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#GrammysSoMale: Academy president Neil Portnow says women need to 'step up'

Recording Academy President Neil Portnow responded to the hashtag #GrammysSoMale by saying that women needed to “step up.”
Image: Neil Portnow speaks at the Grammy Awards
Recording Academy President Neil Portnow speaks onstage during the 60th Annual Grammy Awards on Jan. 28, 2018 in New York.Christopher Polk / Getty Images for NARAS

The Recording Academy president responded to the hashtag #GrammysSoMale — started as a backlash to men sweeping the top Grammy Awards — by saying that women needed to “step up.”

“I think it has to begin with women who have the creativity in their hearts and souls — who want to be musicians, who want to be engineers, producers, and want to be part of the industry on the executive level —to step up, because I think they would be welcome,” Neil Portnow told journalists backstage following the show.

Portnow added that while he personally had not experienced the barriers that women do, it was up to the industry to make artists feel welcome.

“I don’t have personal experience of those kinds of brick walls that you face but I think it’s upon us — us as an industry — to make the welcome mat very obvious, breeding opportunities for all people who want to be creative and paying it forward and creating that next generation of artists,” Portnow said.

The #GrammysSoMale hashtag took off on Twitter after male artists swept nine of ten top award categories.

Best new artist winner Alessia Cara was the only female artist to win a major category. Many artists, Cara included, came to the Grammys wearing white roses in solidarity with the Times Up initiative and #MeToo movement against sexual harassment, misconduct and inequality.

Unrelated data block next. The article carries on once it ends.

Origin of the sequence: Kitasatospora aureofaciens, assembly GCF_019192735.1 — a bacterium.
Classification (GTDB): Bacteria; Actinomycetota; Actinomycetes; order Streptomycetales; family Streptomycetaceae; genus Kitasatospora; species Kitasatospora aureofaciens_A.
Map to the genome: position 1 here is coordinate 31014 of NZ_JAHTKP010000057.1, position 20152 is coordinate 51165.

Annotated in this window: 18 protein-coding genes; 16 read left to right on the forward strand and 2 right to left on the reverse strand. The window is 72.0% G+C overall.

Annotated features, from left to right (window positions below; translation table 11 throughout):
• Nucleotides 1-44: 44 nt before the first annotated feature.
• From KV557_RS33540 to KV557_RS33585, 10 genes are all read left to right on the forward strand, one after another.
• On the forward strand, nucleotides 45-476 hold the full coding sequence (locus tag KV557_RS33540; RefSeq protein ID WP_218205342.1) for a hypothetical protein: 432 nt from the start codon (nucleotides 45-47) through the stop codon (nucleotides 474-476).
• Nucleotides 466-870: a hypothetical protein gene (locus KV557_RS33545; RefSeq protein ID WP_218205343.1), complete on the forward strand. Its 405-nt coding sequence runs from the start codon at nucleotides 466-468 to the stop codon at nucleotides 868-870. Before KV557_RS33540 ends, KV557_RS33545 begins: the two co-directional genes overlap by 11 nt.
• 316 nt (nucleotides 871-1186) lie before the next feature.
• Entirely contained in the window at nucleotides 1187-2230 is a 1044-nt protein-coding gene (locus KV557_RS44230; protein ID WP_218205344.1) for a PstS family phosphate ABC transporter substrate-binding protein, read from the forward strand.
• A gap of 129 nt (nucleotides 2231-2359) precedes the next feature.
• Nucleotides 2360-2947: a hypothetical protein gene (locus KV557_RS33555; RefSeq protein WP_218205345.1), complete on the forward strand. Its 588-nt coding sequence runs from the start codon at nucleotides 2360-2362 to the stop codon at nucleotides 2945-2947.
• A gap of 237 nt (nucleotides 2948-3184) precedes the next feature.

The awards also drew criticism after a report in Variety that Lorde, the only female artist nominated for album of the year, was also the only artist in that category not approached about performing solo during the show.

Bruno Mars took home the top awards with "24K Magic" winning album of the year and for songs "24K Magic" and "That's What I Like" winning record of the year and song of the year.

One of the night’s more emotionally gripping performances was by Kesha, who performed her song “Praying” in a nod to the #MeToo movement.

Kesha wrote "Praying" during lawsuits against her former producer, Dr. Luke (Lukasz Gottwald), whom she has accused of sexual and emotional abuse.

Image: Kesha at Grammy Awards
Kesha, center, performs 'Praying' as, from left, Bebe Rexha, Cyndi Lauper, Camila Cabello, Andra Day and Julia Michaels provide backup vocals.Matt Sayles / Inivsion/AP

Kesha sued Gottwald, who has denied the allegations, in New York State Supreme Court in 2014. A judge threw out the case two years ago.

The song was nominated for “Best Pop Solo Performance” but lost to Ed Sheeran’s “Shape of You” — drawing criticism from her supporters.

During Kesha’s performance, the artist was surrounded by other female singers dressed in white as a symbol of "hope, peace, sympathy and resistance," according to Atlantic Records Chairwoman Julie Greenwald.

The women embraced at the end of the performance, with Kesha wiping tears from her face.